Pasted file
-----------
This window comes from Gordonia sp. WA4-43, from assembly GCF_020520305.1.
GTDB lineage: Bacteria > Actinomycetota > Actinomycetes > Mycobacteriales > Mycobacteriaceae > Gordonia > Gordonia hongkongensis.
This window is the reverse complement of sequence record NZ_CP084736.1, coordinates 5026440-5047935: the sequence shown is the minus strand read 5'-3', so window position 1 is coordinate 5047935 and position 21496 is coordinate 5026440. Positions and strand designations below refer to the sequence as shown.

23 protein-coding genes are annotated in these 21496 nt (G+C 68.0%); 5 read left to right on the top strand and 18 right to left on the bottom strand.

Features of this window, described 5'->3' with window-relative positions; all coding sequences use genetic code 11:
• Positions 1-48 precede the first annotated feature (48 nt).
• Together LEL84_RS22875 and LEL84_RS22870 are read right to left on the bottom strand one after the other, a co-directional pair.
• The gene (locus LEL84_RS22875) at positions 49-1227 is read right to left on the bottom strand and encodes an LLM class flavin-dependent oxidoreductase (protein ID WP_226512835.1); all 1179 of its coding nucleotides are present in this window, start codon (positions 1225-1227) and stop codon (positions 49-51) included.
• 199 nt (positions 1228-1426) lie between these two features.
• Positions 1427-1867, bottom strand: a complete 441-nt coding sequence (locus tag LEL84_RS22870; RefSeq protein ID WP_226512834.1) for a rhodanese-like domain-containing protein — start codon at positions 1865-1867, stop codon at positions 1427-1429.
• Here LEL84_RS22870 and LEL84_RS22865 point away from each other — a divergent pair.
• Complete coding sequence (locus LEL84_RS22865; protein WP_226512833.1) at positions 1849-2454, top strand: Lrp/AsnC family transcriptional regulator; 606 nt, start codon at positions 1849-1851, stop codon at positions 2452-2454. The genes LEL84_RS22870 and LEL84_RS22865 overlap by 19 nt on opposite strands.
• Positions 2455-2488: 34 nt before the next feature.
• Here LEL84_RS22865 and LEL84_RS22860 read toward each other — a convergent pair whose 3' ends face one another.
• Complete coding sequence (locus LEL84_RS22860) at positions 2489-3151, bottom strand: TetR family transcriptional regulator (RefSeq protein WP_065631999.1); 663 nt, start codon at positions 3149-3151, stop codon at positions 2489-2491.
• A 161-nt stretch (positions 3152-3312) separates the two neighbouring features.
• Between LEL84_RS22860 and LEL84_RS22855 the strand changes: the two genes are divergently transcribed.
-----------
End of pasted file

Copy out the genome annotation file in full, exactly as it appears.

This window comes from Gordonia sp. WA4-43, from assembly GCF_020520305.1.
GTDB lineage: Bacteria > Actinomycetota > Actinomycetes > Mycobacteriales > Mycobacteriaceae > Gordonia > Gordonia hongkongensis.
This window is the reverse complement of sequence record NZ_CP084736.1, coordinates 5026440-5047935: the sequence shown is the minus strand read 5'-3', so window position 1 is coordinate 5047935 and position 21496 is coordinate 5026440. Positions and strand designations below refer to the sequence as shown.

23 protein-coding genes are annotated in these 21496 nt (G+C 68.0%); 5 read left to right on the top strand and 18 right to left on the bottom strand.

Features of this window, described 5'->3' with window-relative positions; all coding sequences use genetic code 11:
• Positions 1-48 precede the first annotated feature (48 nt).
• Together LEL84_RS22875 and LEL84_RS22870 are read right to left on the bottom strand one after the other, a co-directional pair.
• The gene (locus LEL84_RS22875) at positions 49-1227 is read right to left on the bottom strand and encodes an LLM class flavin-dependent oxidoreductase (protein ID WP_226512835.1); all 1179 of its coding nucleotides are present in this window, start codon (positions 1225-1227) and stop codon (positions 49-51) included.
• 199 nt (positions 1228-1426) lie between these two features.
• Positions 1427-1867, bottom strand: a complete 441-nt coding sequence (locus tag LEL84_RS22870; RefSeq protein ID WP_226512834.1) for a rhodanese-like domain-containing protein — start codon at positions 1865-1867, stop codon at positions 1427-1429.
• Here LEL84_RS22870 and LEL84_RS22865 point away from each other — a divergent pair.
• Complete coding sequence (locus LEL84_RS22865; protein WP_226512833.1) at positions 1849-2454, top strand: Lrp/AsnC family transcriptional regulator; 606 nt, start codon at positions 1849-1851, stop codon at positions 2452-2454. The genes LEL84_RS22870 and LEL84_RS22865 overlap by 19 nt on opposite strands.
• Positions 2455-2488: 34 nt before the next feature.
• Here LEL84_RS22865 and LEL84_RS22860 read toward each other — a convergent pair whose 3' ends face one another.
• Complete coding sequence (locus LEL84_RS22860) at positions 2489-3151, bottom strand: TetR family transcriptional regulator (RefSeq protein WP_065631999.1); 663 nt, start codon at positions 3149-3151, stop codon at positions 2489-2491.
• A 161-nt stretch (positions 3152-3312) separates the two neighbouring features.
• Between LEL84_RS22860 and LEL84_RS22855 the strand changes: the two genes are divergently transcribed.